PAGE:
During protein (or other kind of molecules) coating onto magnetic particles, there are two main parameters that govern the success of the process: the physical and chemical properties of the protein itself and the magnetic particle dispersions. For this reason, the correct selection of these components is the key for an excellent coating. In this article the importance of physical properties of magnetic dispersions is discussed.
We can say that among others, mean particle size is the parameter that mostly affects the behavior of the dispersion. As a key rule, for the same solid content, the higher the particle size of the particles, the lower the total area available by the particles. For this reason, the amount of protein that can be incorporated to the surface of the particles decreases as the particle size of the dispersion increases. Clearly this effect will determine how the conjugate will work. As an example, the figure below shows the effect of particle size on the total area of 20 g of dispersion at 3% solids content.
Furthermore, mean particle size will determine how fast conjugates will be attracted by the presence of a magnetic field: the higher the particle size, the faster they will be attracted. More than often, there is a compromise between the amount of protein that is wanted to be coupled to the surface of the particle and the separation speed that is desired to obtain under the presence of a magnet.
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Regarding the particle size, there must emphasize that not only mean particle size has an influence on the behavior of the coating; in addition, the particle size distribution (PSD) is an important parameter. Dispersions with narrow PSDs will offer much better reproducibility since chances to obtain a homogeneous coating (amount of particles incorporating the same amount of protein) increases. Besides, having all particles nearly the same particle size, magnetic force under each particle will be nearly the same, and thus the separation will be homogeneous and reproducible.
The picture below shows a sample of 1 µm magnetic particles synthesized at IKERLAT Polymers, obtained with a Scanning Electron Microscope (SEM). There can be seen that particles maintain their identity after the incorporation of the magnetic compound. Regarding the PSD, the picture seems to show a monodisperse sample. Even the presence of aggregates like doublets and triplets are not detectable by this technique, measurements done with a Disc Centrifugue Photosedimentometer (DCP) confirmed the presence of a unique population of single particles in the sample.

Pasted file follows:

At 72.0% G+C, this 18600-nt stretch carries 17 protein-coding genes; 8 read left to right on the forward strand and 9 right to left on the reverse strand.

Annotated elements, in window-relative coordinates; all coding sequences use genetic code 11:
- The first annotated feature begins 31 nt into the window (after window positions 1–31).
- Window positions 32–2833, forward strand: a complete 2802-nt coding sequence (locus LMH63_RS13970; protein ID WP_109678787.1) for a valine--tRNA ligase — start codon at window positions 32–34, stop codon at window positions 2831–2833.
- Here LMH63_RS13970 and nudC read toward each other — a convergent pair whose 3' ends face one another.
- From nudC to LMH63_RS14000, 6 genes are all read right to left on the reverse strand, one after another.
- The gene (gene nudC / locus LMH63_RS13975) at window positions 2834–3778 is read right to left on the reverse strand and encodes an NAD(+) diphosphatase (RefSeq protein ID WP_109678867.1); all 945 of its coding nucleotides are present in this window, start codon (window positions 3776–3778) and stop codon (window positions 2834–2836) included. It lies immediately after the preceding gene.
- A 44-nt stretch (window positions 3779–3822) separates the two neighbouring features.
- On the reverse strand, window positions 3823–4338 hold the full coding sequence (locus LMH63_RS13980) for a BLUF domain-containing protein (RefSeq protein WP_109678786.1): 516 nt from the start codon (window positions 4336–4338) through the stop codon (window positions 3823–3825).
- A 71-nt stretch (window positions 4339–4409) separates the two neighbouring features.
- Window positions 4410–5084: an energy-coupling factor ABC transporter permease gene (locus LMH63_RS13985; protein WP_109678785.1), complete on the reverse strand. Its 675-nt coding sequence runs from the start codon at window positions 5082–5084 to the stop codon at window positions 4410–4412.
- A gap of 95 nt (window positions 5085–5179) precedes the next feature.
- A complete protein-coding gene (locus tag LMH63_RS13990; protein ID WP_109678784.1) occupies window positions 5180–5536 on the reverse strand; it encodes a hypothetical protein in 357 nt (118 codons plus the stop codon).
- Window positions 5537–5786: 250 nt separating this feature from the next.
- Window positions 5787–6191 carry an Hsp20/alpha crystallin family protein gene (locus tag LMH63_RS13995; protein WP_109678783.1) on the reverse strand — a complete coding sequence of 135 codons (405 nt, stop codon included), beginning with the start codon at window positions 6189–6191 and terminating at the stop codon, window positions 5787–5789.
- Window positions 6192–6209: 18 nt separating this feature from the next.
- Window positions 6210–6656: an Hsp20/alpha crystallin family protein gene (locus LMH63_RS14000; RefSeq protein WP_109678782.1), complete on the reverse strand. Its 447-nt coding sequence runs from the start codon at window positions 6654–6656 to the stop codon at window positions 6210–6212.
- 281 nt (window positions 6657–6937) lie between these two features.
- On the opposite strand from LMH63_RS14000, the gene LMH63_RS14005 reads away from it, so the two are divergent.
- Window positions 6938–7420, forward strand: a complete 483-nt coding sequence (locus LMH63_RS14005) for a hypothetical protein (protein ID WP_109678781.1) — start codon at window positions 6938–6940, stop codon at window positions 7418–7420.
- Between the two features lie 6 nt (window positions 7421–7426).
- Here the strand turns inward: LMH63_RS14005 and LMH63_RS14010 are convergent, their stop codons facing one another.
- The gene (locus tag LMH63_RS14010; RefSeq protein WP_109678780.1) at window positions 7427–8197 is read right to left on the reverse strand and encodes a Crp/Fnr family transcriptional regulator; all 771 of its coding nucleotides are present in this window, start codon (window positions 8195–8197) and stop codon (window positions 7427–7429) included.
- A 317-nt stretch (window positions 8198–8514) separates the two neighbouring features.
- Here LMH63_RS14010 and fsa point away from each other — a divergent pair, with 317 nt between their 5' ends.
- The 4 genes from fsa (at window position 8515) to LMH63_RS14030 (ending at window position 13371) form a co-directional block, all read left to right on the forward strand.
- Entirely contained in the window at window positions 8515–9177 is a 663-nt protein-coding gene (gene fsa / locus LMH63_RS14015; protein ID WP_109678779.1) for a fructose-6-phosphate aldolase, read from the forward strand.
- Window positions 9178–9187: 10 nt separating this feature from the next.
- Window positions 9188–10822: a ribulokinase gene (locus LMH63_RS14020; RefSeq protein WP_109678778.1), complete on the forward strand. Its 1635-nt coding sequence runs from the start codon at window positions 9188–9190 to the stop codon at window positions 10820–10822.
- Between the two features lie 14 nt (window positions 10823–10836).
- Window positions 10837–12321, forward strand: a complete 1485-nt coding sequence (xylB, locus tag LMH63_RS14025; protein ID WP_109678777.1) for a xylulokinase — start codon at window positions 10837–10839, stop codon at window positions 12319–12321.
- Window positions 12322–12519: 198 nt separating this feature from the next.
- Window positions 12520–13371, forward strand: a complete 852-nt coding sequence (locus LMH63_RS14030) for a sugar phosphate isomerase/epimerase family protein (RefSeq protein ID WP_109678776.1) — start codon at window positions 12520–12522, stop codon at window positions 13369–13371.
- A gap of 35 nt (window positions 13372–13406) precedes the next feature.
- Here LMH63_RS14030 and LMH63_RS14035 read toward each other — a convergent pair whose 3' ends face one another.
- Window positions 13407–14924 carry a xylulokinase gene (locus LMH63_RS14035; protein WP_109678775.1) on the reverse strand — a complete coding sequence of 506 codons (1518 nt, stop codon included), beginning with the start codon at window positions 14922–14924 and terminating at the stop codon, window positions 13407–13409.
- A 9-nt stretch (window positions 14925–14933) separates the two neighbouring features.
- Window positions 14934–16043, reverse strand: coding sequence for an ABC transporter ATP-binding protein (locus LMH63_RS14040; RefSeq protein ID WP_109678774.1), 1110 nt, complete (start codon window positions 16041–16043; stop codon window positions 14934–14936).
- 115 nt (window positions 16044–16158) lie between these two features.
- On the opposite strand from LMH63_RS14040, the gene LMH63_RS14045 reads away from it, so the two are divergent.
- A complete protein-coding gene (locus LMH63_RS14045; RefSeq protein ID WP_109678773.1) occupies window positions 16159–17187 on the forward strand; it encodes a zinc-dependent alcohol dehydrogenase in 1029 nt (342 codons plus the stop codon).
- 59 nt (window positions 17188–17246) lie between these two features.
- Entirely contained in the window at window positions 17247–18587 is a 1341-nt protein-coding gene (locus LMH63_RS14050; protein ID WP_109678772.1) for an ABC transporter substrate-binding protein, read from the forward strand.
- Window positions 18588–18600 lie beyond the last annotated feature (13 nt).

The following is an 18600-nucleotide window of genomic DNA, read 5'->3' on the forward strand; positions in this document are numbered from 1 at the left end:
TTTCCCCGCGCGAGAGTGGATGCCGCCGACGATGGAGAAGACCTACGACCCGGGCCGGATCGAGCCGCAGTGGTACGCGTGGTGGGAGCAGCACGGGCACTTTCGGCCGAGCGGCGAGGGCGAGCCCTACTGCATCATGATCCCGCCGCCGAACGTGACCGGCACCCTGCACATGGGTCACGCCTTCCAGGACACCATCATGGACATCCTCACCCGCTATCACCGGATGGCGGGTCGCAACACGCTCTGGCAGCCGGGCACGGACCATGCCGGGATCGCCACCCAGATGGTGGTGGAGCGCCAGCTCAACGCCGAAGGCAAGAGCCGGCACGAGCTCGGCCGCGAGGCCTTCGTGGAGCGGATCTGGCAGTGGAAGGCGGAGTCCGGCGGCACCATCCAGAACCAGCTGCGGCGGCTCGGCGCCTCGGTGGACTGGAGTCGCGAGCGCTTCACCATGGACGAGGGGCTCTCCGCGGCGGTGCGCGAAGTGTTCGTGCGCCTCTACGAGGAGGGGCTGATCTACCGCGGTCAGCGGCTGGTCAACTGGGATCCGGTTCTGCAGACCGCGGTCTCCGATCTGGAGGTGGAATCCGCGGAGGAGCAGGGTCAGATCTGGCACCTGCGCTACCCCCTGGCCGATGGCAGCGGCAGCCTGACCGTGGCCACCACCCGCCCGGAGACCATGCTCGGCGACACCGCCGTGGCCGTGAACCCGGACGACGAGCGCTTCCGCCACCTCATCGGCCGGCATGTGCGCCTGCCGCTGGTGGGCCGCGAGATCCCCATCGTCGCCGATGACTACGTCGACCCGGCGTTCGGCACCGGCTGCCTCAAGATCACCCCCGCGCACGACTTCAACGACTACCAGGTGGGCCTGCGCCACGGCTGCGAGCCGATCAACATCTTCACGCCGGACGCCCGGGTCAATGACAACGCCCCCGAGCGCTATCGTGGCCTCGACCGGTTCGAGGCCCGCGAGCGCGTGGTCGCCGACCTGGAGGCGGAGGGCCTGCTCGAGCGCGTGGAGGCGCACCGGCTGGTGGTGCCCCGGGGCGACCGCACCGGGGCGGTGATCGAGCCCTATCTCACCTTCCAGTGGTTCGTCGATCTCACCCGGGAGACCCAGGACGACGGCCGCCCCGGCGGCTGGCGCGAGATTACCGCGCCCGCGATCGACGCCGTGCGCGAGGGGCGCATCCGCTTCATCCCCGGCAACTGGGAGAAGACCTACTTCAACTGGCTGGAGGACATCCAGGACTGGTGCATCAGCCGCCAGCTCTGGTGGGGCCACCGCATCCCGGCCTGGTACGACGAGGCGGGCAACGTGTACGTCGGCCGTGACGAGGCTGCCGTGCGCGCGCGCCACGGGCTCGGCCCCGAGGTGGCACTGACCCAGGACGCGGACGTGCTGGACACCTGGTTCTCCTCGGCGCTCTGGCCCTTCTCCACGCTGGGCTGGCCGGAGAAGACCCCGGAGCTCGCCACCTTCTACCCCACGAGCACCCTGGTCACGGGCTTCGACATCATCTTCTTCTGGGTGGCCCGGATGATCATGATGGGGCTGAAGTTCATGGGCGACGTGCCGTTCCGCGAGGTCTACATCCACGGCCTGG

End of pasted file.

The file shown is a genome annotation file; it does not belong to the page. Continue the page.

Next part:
Other parameter that must be taken into account is the amount of magnetic compound that incorporates the dispersion, what we will call the magnetic charge. We can say that this value can vary from 10 to 60%. The most evident consequence of increasing this percentage is that a faster separation is obtained under the influence of a magnetic field, which can be very desirable in time depending processes. However, it should be kept in mind that an increase in the magnetic charge implies an increase of the particle density, which can reach values up to 1.9 g/cm3. Sometimes this is a handicap since combining large particles with high particle densities gives high sedimentation speeds, which is not recommended for prolonged processes and it complicates the complete dispersion of the beads.
These are the reasons for which it is recommended to consider the magnetic charge as a variable that can be tuned on demand. As an example, the figure below shows the variation of the separation speed (measured with Sepmag’s QCR) for three magnetic dispersions having different magnetic charges and the same mean diameter.
The arguments exposed in this article evidence the impossibility of having a unique reference of magnetic dispersion that will work on every process. In contrast, the physical (and chemical) properties of the dispersion must be adjusted in order to fulfill your process requirements. For this reason, when selecting a magnetic particle supplier, it is important to check the flexibility they can offer, as this can be the key for your process success. At IKERLAT Polymers, the product personalization becomes our leitmotiv, and we will be very glad to assist you in any subject concerning magnetic particles.
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Author: Dr. Sergio Rubio, IKERLAT Polymers researcher.
Dr. Sergio Rubio obtained his PhD in Chemisty at the Chemical Engineering Group of the University of the Basque Country (UPV-EHU). Since 2008, Sergio forms part of the R&D department of IKERLAT Polymers, offering solutions to companies and research centers interested in polymer particles, especially for biomedical applications. Before, Sergio has worked as researcher in the UPV-EHU in different projects centered in polymerization in dispersed media.